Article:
In his own words, Christophe Claret is a CEO that isn’t really influenced by the watch industry, but instead draws his inspiration from antiques, automobiles, and even airplanes. Not content to simply be part of the standard mold in a branch that has a knack towards repetition, his creations are both a breath of fresh air and also represent that the watchmaking industry still has a lot of inventiveness left in its fingertips.
Christophe Claret has been creating watches ever since he became the head of this Le Locle brand back in 1992. It’s an exclusive manufacture, offering extremely limited collections of high-end watches.
It places a significant emphasis on three separate points. Firstly, the manufacturer prides itself on its in-house production and it creates all of its own watch components, even going so far as inventing highly efficient design machines. Secondly, it invests in top tier craftsmanship and a very skilled force of watchmakers. Lastly, it’s disciplined itself in the field of form perfection by concentrating on giving each and every one of its timepieces the best possible finish.
According to a four eyes principle, a second watchmaker always thoroughly scrutinizes an assembled movement along a strict set of benchmarks to test its full functionality. Chiming watches are also particularly placed under the microscope by its quality control, with its CEO even getting hands on and evaluating each and everyone one himself. Christophe Claret is a Swiss watch brand mixing things up in the industry with a very ostentatious portfolio.
Christophe Claret Maestoso (0:25)
The Maestoso is a hand winding, skeletonized watch from Christophe Claret’s Tradition collection. The timepiece has a traditional detent escapement, a movement widely considered to be impossible to incorporate into a wristwatch because it was originally designed to only run in a stabilized position. Yet, Christophe Claret has managed the unimaginable with the aid of an anti-pivot cam within the spring balance that operates with a safety finger and prevents the titanium detent from turning over. While the watch’s face displays the hour and minutes, it also depicts the constant force at the four position.
Christophe Claret Aventicum (0:35)
For all the Romanophiles: The Aventicum is originally based on the capitol of Rome’s Helvetia and its ruins rest near the Swiss town of Avenches. It has an automatic movement and 72 hours of power reserve. True to Christophe Claret’s propensity for crazy inventions, a replica of the bust of Marcus Aurelius has been placed in the center of the dial. It’s displayed in magnified form thanks to the clever optical effect of its mirascope. An “H” and “M” on an inner ring on the dial depicts the hour and minutes respectively. Its automatic rotor, composed from sapphire crystal, displays five Roman race chariots.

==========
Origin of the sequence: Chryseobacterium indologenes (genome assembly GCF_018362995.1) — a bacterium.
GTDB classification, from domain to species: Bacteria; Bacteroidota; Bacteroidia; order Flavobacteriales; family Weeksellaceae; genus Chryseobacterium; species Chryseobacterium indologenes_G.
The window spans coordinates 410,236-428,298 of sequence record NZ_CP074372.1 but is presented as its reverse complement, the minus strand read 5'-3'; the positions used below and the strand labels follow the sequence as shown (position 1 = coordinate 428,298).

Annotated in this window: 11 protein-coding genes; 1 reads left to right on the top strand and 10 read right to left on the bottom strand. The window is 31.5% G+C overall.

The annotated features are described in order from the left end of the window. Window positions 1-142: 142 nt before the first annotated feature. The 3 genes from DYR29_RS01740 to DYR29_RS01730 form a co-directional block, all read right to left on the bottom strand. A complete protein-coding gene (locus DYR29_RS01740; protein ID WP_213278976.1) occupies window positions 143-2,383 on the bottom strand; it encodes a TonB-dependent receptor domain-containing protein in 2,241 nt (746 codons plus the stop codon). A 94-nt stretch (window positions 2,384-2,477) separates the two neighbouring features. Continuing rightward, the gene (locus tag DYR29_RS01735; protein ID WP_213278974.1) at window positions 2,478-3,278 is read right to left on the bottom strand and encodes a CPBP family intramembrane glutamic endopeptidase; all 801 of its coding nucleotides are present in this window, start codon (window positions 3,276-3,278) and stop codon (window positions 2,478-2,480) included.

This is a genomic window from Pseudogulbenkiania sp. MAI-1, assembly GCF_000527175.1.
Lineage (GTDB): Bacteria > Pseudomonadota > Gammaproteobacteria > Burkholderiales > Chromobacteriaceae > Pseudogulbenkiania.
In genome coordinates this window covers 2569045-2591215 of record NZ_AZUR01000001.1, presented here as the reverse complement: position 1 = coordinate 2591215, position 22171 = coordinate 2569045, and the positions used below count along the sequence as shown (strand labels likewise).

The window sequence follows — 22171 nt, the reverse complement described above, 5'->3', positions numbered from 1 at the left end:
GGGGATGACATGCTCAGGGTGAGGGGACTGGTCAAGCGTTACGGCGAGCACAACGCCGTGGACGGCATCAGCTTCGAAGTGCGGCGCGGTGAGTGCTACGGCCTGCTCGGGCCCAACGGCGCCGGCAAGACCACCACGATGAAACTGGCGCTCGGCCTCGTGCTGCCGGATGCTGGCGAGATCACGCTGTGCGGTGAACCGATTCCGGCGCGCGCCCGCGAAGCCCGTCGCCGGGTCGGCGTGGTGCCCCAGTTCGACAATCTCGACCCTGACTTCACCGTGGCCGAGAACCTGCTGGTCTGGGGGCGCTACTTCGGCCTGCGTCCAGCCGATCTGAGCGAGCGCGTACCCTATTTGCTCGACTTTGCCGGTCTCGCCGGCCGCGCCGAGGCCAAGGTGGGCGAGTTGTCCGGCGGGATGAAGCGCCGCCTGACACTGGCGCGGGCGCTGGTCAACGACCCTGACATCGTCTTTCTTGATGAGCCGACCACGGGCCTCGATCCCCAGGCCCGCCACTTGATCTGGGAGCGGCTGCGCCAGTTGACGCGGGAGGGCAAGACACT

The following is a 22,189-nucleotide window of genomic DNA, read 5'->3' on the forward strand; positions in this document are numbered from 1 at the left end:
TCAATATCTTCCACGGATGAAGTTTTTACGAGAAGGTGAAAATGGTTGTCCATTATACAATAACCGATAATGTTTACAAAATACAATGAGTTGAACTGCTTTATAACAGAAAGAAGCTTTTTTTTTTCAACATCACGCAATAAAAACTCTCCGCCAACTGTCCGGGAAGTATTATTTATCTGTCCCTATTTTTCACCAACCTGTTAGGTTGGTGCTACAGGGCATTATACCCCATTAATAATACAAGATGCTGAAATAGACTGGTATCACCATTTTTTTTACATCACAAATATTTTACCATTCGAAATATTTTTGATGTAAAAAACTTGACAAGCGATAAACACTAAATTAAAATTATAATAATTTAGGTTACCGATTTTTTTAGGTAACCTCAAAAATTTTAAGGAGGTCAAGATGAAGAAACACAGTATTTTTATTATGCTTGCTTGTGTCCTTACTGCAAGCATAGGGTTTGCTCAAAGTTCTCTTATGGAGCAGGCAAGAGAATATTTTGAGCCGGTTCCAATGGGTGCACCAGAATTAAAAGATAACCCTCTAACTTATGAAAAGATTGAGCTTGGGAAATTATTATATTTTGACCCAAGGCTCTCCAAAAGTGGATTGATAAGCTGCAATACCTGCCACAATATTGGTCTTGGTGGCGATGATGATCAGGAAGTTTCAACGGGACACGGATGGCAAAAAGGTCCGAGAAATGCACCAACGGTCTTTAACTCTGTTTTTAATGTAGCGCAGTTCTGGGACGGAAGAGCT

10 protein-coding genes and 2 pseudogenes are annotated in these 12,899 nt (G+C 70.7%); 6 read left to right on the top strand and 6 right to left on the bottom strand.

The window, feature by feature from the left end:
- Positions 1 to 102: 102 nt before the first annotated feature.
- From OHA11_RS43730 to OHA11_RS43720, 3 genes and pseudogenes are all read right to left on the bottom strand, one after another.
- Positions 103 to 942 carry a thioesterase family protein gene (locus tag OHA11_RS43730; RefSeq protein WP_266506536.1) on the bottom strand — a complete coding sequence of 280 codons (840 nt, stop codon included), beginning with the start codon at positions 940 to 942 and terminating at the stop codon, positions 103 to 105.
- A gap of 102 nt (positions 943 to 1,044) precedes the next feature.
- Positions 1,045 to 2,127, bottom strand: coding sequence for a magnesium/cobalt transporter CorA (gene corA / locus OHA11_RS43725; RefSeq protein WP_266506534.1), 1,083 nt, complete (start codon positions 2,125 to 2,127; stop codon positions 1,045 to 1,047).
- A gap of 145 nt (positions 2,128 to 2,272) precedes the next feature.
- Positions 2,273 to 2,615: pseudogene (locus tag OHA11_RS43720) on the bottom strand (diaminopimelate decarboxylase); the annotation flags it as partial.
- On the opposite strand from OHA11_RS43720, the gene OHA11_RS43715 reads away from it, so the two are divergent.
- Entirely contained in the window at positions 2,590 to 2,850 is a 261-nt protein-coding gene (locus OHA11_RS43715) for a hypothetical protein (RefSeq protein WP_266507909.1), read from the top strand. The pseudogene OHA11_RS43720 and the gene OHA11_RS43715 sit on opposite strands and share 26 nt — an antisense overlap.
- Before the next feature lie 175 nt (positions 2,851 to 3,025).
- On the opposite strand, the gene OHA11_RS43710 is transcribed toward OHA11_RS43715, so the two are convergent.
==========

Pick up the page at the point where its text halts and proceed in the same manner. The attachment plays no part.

Christophe Claret Poker (0:45)
You probably guessed it already: the Poker watch is indeed very capable of 3-player Texas Hold’Em in best hee-haw fashion. It’s a smoky casino themed, automatic winding timepiece. Two pushers activate the dealer while three windows on the watch’s face located at the 3, 6, and 9 positions on the dial display each dealt poker hand. It even has a blind system to prevent players from spying on each other’s cards.
True to Christophe Claret’s proficiency in the production of high-quality chiming timepieces, a cathedral bell rings out each time one of the watch’s pushers is pressed. An attractive and fully functional roulette wheel is also displayed on the case back of the Poker that’s operable simply by shaking the watch.
Christophe Claret X-Trem-1 (2:43)
XTREM, an acronym standing for Experimental, Time, Research, Engineering, andMechanism is Christophe Claret pioneering new territory with its watch creations. Originally inspired by the headlights of a Porsche 911, it’s a very extraordinary timepiece in Christophe Claret’s Extreme collection. The X-Trem-1 is a hand winding watch that has a flying tourbillon at a 30° angle and is mounted on a three dimensional, titanium main plate.
Surprisingly magnets, normally the arch enemy of movement operation, have been incorporated into the X-Trem-1. They control the display of the hour and the minutes. In turn the watch’s “mystery hands”, two small sized steel spheres, appear to float and move within the sapphire glass tubes on either side of the dial without any kind of mechanical assistance.
Christophe Claret Margot (4:05)
Here’s one for the ladies: the manufacturer showcases its elegant Margot. Its Christophe Claret’s first ladies watch complication. The Margot has the age-old lover’s theme of “He loves, he loves me not” and the timepiece comes to life by a simple press of its pusher located at the two position. With each additional press of the pusher, more of the pedals disappear at random under the watch’s dial.
The answer is eventually spelled out in calligraphic French lettering at the 4 position and a chime repeatedly rings signaling the overall progress of the game. The case back of the watch has an intricately designed automatic rotor that has sculptured flower petals and gemstones. Each one represents a different human emotion. One eventually aligns with the red heart on the case back, perhaps providing its wearer with the desired answer once the chiming ends.